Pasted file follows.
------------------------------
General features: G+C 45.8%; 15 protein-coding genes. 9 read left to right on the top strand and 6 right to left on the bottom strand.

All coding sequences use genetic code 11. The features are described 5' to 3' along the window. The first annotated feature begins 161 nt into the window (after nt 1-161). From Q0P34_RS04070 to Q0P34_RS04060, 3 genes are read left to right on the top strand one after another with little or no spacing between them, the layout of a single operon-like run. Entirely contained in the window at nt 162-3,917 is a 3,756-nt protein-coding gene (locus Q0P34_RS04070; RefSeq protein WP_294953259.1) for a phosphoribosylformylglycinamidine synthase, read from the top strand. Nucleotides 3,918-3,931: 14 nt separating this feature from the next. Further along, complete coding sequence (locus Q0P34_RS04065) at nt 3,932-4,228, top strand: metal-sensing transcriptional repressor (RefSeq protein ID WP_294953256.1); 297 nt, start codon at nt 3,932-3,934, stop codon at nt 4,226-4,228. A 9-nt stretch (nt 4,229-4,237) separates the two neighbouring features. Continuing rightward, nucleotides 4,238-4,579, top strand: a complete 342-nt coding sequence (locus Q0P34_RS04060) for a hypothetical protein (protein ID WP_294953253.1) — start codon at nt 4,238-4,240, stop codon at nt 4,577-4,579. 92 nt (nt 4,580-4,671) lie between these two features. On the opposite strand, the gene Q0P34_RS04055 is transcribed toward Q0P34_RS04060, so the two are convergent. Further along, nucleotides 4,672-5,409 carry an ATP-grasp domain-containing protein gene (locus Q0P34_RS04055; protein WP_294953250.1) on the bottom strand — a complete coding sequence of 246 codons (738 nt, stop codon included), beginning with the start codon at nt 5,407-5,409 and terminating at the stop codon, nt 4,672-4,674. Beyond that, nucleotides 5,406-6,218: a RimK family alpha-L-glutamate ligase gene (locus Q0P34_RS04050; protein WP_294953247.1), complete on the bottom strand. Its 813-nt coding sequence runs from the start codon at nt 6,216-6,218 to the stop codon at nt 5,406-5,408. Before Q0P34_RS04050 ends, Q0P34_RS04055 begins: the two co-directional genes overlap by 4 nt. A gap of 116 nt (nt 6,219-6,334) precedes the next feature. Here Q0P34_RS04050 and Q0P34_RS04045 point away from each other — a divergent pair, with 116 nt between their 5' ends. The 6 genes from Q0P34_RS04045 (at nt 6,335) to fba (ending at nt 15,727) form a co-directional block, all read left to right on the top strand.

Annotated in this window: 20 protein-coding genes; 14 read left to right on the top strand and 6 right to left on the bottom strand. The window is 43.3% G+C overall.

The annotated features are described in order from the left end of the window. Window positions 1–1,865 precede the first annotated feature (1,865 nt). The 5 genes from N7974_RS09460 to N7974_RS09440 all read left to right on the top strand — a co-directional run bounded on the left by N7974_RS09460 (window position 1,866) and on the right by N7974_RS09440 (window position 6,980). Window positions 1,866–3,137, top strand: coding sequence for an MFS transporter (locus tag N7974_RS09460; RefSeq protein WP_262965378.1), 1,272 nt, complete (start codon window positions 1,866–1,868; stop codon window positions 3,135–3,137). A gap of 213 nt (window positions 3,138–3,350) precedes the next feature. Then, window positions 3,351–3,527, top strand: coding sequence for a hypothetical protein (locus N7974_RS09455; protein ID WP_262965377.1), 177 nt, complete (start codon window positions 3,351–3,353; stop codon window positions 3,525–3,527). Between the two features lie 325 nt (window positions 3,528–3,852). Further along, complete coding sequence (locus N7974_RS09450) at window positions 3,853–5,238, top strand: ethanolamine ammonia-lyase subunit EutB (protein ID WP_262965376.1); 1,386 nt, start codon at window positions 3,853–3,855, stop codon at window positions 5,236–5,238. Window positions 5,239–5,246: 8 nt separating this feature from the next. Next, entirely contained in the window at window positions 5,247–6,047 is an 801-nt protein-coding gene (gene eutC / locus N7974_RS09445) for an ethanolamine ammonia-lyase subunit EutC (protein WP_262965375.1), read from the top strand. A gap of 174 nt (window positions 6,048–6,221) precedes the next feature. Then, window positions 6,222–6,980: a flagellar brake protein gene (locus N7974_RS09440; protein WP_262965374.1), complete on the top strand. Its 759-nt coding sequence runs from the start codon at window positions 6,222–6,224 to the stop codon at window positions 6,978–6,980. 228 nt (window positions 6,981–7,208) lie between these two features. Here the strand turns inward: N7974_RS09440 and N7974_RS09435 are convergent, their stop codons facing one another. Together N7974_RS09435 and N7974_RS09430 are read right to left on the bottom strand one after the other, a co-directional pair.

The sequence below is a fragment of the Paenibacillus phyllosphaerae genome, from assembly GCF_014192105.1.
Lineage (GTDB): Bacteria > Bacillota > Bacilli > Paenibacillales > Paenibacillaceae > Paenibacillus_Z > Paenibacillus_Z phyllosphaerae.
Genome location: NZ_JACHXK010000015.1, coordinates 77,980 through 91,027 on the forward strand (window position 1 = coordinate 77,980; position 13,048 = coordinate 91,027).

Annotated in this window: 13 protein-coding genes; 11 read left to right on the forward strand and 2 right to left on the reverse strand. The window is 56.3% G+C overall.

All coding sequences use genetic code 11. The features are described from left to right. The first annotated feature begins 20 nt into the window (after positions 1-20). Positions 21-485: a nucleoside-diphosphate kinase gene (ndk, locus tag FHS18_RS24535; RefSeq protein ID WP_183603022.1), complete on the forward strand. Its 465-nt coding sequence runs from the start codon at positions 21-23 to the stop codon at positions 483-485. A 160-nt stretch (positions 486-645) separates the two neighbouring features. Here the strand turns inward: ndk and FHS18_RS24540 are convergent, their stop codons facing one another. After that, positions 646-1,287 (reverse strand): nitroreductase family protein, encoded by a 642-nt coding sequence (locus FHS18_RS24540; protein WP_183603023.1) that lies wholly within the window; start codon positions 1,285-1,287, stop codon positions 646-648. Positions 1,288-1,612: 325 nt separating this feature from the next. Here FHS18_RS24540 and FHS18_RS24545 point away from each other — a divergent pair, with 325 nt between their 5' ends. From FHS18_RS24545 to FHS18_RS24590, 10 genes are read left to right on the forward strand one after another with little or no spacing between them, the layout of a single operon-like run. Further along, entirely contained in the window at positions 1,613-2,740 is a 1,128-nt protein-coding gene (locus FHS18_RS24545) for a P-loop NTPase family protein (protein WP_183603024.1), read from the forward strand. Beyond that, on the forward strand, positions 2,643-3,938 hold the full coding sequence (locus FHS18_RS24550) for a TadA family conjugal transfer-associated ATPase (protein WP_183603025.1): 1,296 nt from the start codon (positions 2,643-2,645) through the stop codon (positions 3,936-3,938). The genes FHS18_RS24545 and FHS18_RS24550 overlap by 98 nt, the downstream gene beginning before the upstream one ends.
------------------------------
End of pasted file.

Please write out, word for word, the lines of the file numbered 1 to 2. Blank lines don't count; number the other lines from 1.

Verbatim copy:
General features: G+C 45.8%; 15 protein-coding genes. 9 read left to right on the top strand and 6 right to left on the bottom strand.

All coding sequences use genetic code 11. The features are described 5' to 3' along the window. The first annotated feature begins 161 nt into the window (after nt 1-161). From Q0P34_RS04070 to Q0P34_RS04060, 3 genes are read left to right on the top strand one after another with little or no spacing between them, the layout of a single operon-like run. Entirely contained in the window at nt 162-3,917 is a 3,756-nt protein-coding gene (locus Q0P34_RS04070; RefSeq protein WP_294953259.1) for a phosphoribosylformylglycinamidine synthase, read from the top strand. Nucleotides 3,918-3,931: 14 nt separating this feature from the next. Further along, complete coding sequence (locus Q0P34_RS04065) at nt 3,932-4,228, top strand: metal-sensing transcriptional repressor (RefSeq protein ID WP_294953256.1); 297 nt, start codon at nt 3,932-3,934, stop codon at nt 4,226-4,228. A 9-nt stretch (nt 4,229-4,237) separates the two neighbouring features. Continuing rightward, nucleotides 4,238-4,579, top strand: a complete 342-nt coding sequence (locus Q0P34_RS04060) for a hypothetical protein (protein ID WP_294953253.1) — start codon at nt 4,238-4,240, stop codon at nt 4,577-4,579. 92 nt (nt 4,580-4,671) lie between these two features. On the opposite strand, the gene Q0P34_RS04055 is transcribed toward Q0P34_RS04060, so the two are convergent. Further along, nucleotides 4,672-5,409 carry an ATP-grasp domain-containing protein gene (locus Q0P34_RS04055; protein WP_294953250.1) on the bottom strand — a complete coding sequence of 246 codons (738 nt, stop codon included), beginning with the start codon at nt 5,407-5,409 and terminating at the stop codon, nt 4,672-4,674. Beyond that, nucleotides 5,406-6,218: a RimK family alpha-L-glutamate ligase gene (locus Q0P34_RS04050; protein WP_294953247.1), complete on the bottom strand. Its 813-nt coding sequence runs from the start codon at nt 6,216-6,218 to the stop codon at nt 5,406-5,408. Before Q0P34_RS04050 ends, Q0P34_RS04055 begins: the two co-directional genes overlap by 4 nt. A gap of 116 nt (nt 6,219-6,334) precedes the next feature. Here Q0P34_RS04050 and Q0P34_RS04045 point away from each other — a divergent pair, with 116 nt between their 5' ends. The 6 genes from Q0P34_RS04045 (at nt 6,335) to fba (ending at nt 15,727) form a co-directional block, all read left to right on the top strand.